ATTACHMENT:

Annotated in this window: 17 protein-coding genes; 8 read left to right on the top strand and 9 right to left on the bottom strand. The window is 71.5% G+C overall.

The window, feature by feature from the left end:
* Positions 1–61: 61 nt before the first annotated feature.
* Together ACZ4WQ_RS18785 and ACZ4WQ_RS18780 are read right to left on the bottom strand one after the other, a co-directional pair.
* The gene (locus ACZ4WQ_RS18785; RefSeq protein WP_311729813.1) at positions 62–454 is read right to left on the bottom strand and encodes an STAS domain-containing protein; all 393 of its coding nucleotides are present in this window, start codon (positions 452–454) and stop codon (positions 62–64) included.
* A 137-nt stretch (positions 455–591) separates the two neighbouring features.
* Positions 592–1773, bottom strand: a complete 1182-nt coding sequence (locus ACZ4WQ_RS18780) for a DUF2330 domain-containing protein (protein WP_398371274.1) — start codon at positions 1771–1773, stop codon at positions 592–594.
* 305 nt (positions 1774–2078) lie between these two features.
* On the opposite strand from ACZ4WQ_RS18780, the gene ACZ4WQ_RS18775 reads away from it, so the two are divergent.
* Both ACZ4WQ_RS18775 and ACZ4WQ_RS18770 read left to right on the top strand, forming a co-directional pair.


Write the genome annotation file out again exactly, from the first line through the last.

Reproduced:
Annotated in this window: 17 protein-coding genes; 8 read left to right on the top strand and 9 right to left on the bottom strand. The window is 71.5% G+C overall.

The window, feature by feature from the left end:
* Positions 1–61: 61 nt before the first annotated feature.
* Together ACZ4WQ_RS18785 and ACZ4WQ_RS18780 are read right to left on the bottom strand one after the other, a co-directional pair.
* The gene (locus ACZ4WQ_RS18785; RefSeq protein WP_311729813.1) at positions 62–454 is read right to left on the bottom strand and encodes an STAS domain-containing protein; all 393 of its coding nucleotides are present in this window, start codon (positions 452–454) and stop codon (positions 62–64) included.
* A 137-nt stretch (positions 455–591) separates the two neighbouring features.
* Positions 592–1773, bottom strand: a complete 1182-nt coding sequence (locus ACZ4WQ_RS18780) for a DUF2330 domain-containing protein (protein WP_398371274.1) — start codon at positions 1771–1773, stop codon at positions 592–594.
* 305 nt (positions 1774–2078) lie between these two features.
* On the opposite strand from ACZ4WQ_RS18780, the gene ACZ4WQ_RS18775 reads away from it, so the two are divergent.
* Both ACZ4WQ_RS18775 and ACZ4WQ_RS18770 read left to right on the top strand, forming a co-directional pair.